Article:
Love is but a field away

Before the invention of the bicycle, the average distance between the birthplaces of spouses in England was one mile. 

Studying parish registries of birth death and marriages – Stephen Stearns, a Yale professor of evolutionary biology found on average, we were marrying, not only within the village, but the next farm. You have to see who you fall in love with.

During the late 19th century, and widespread adaption of bicycles for transport; bikes became freedom to the working classes. The bicycle was a hugely disruptive technology—swift and affordable transportation that could whisk you anywhere you cared to go, for free. Our beloved mode of transport opened the land that we lived to not only your village, but the next valley.  A long stared at horizon could be reached within the hour. The masses were mobile and faster than the expensive horse and carriage.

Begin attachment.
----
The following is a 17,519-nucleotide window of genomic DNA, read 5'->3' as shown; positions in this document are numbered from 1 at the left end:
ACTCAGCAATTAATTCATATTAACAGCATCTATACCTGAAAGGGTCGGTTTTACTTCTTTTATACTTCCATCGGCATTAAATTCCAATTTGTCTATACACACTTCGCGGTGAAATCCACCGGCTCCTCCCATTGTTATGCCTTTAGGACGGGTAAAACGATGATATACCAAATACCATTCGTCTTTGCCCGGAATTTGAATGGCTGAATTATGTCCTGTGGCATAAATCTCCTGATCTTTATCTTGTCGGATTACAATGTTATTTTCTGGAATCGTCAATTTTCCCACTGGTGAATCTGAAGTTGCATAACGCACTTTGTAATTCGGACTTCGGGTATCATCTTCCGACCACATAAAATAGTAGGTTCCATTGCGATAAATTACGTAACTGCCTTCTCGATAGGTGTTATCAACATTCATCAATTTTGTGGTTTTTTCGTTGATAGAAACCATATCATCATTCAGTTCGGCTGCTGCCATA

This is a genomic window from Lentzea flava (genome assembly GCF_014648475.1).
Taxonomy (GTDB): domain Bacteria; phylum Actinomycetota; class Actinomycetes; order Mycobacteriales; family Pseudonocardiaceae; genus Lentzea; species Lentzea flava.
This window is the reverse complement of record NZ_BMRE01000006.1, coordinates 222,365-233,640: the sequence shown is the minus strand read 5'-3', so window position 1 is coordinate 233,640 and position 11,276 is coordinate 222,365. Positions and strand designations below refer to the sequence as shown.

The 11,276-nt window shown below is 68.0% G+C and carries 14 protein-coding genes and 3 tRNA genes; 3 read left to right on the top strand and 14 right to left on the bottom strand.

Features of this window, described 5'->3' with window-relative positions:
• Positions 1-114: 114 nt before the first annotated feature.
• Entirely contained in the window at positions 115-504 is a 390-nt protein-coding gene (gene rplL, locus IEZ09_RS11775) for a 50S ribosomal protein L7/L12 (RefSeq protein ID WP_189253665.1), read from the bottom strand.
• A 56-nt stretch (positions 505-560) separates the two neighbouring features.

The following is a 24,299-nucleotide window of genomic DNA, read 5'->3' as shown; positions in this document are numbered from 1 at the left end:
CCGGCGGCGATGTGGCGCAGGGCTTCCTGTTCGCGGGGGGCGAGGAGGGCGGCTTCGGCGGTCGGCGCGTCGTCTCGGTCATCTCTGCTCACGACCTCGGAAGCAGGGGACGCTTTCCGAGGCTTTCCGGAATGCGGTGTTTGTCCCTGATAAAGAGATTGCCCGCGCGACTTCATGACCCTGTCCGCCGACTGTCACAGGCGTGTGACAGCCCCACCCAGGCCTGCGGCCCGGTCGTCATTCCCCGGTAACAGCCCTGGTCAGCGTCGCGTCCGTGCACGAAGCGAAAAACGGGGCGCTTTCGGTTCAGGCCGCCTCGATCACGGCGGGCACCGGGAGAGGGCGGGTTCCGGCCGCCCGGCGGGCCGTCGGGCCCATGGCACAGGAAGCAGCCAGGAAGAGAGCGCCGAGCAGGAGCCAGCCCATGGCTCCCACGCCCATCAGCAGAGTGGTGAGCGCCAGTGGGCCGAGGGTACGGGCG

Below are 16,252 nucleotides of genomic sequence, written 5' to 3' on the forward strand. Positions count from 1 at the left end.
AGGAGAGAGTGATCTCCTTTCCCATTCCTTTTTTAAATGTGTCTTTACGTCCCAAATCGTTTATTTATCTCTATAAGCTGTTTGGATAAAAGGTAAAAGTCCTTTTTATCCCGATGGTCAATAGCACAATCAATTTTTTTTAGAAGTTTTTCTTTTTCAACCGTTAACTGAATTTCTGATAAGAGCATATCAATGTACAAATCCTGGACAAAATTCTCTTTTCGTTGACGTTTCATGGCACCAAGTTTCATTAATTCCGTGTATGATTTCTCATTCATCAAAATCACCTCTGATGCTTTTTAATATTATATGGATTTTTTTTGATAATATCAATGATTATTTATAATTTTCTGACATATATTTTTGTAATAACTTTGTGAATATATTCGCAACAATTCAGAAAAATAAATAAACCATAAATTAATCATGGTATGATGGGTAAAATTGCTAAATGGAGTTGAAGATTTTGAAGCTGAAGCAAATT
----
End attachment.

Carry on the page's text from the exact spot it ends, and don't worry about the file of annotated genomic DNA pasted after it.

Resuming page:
Newly liberated young people roamed the countryside at will, mingling on the road, meeting up in places on a map, rather than one you could point to. As a result the distance people went courting to find a partner, in a generation, increased to 30 miles on average. 

Scholars have identified similar patterns in other European countries. Widespread use of bicycles stimulated the grading and paving of roads and life became easier. With the introduction of automotive and planes: Love’s horizons have kept expanding ever since. 

But it is the bicycle that evolved us, freed the DNA and the soul.

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